The $1 Million “Nobel Prize” For Social Entrepreneurs Now Dedicated To Refugees

Here are the 5 best ideas

The Hult Prize has been referred to as the “Nobel Prize of the B-school world.” Student-entrepreneur entrants are tasked with developing ideas for social enterprises that target one solvable global challenge per year. It aims to set the world’s best business minds on the planet’s biggest challenges, awarding the winning idea with a $1 million prize to help turn it into reality.

For the 2017 prize, students were challenged by President Bill Clinton to “restore the rights and dignity of 10 million refugees by 2022.” The challenge is called “Refugees—Reawakening Human Potential” and aims to address some of the issues the 65 million people displaced by politics, climate change, social injustice, and more, are facing. Out of 50,000 ideas, the competition has been narrowed down to five finalists. Here are the five ideas still in the running for the $1 million dollar prize:

Empower, York University

The team of four from York University aims to restore dignity to refugees through connectivity. “After working with refugees and staff at the York University Centre for Refugee Studies, we were shocked to know that up to 40% of refugees’ disposable income is spent on staying connected, demonstrating a real need for affordable and reliable connectivity,” says Vasiliki Belegrinis, one of Empower’s team members. The team’s idea is to provide refugees stable and affordable access to the internet. They believe the internet is a lifeline for refugees and will provide them with the opportunities they need to connect to the outside world.

Roshni Rides, Rutgers University

The team from Rutgers University has created a project called Roshni Rides. They’re targeting a lack of transportation and wasted electricity in refugee camps. Currently, 11% of refugees’ income goes toward transportation. Using Orangi Town, a large settlement in Pakistan, as a pilot, the team plans to provide comprehensive public transport for refugees at the low cost of what equates to $0.13 a day. They also plan to install solar panels and provide refugees with basic electrical needs using sustainable technology. Their aim is to create jobs in the process of providing cheaper energy and transportation.

U-Gas, Instituto Tecnológico Autónomo de México (ITAM)

The ITAM team’s idea, U-Gas, aims to tackle sanitation issues while creating saleable natural gas. The team of three’s plan is to install urinals and toilets, equipped with hand sanitizer, in refugee camps, clean them daily, and collect waste from them each week. The toilets and urinals will provide a clean sanitation solution, helping to prevent diseases like diarrhea and cholera which are common in refugee camps. The collected waste will be used to produce natural gas, which the company plans to sell wholesale to offset the cost of the toilets.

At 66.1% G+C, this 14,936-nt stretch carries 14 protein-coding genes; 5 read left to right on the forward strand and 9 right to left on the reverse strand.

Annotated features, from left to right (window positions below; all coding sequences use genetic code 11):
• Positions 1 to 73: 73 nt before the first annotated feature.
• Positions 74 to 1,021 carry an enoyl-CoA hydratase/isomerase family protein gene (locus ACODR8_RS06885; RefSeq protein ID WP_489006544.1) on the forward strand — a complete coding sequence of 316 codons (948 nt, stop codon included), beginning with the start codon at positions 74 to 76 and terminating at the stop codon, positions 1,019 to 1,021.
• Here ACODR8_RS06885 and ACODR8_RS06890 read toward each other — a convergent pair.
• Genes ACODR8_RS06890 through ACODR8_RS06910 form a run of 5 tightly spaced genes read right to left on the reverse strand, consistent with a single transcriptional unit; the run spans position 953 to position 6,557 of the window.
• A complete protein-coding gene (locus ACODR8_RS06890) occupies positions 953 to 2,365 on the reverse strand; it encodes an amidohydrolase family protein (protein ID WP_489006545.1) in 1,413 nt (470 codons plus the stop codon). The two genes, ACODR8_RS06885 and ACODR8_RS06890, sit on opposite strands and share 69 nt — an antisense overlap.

Epoch, University of Waterloo

Epoch was inspired by refugees’ struggle to integrate into a new country and culture. It aims to help refugees settle into Canada by allowing them to trade skills they already have for services they need. The idea is to create a timebank wherein refugees earn an hour of credit for each hour they work—in this way, they can trade their own skill, be it baking, cleaning, programming, for a service they need—a ride to the grocery store, language lessons, etc. “Everyone has skills they can deliver,” says team member Jade Choy, “They don’t have the opportunity to do so because they’re kind of afraid of what’s out there.” Epoch hopes to remove the bottleneck between refugees and the skills they need to integrate.

Skill2Share, University of Calgary

The Skill2Share team originally conceptualized a smartphone platform that would aim to help refugees develop cultural and language skills. But, as advisor Bob Schulz told Fast Company, “All of the proposed ideas are necessarily works-in-progress,” and the idea may change as they continue to develop. The team will be looking at refugee camps in Iraq and Jordan as they move through the next phase of the project.

For this year’s finalists, the challenge is an especially personal one. One of the members of the Skill2Share team was a Ugandan refugee and a member of the Roshni Rides team was inspired by his uncle, who lived in Orangi Town. The five ideas come from teams who have witnessed the refugee crisis up close—their projects aim to impose workable solutions, not idealistic dreams.

Julian Meehan

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Translated from Swedish, "berg" means "mountain," so it may feel fated that a young woman with Viking blood in her veins and summit in her name would be at the helm. But let's go out on a limb and presume Thunberg, in keeping with most activists, would chafe at the notion of pre-ordained "destiny," and rightly so. Destiny is passive — it happens to you. It's also egomaniacal. Change, on the other hand, is active; you have to fight. And it is humble. "We need to get angry and understand what is at stake," Thunberg declared. "And then we need to transform that anger into action."

This new generation of activists' most pernicious enemy is denial. The people in charge — complacent politicians and corporation heads who grossly benefit from maintaining the status quo — are buffered from real-life consequences of climate change. But millions of people don't share that privilege. For them, climate change isn't an abstract concept, but a daily state of emergency, whether it comes in the form of "prolonged drought in sub-Saharan Africa…devastating tropical storms sweeping across Southeast Asia, the Caribbean and the Pacific…[or] heatwaves and wildfires," as Amnesty International reportsare all too real problems people are facing on a regular basis.

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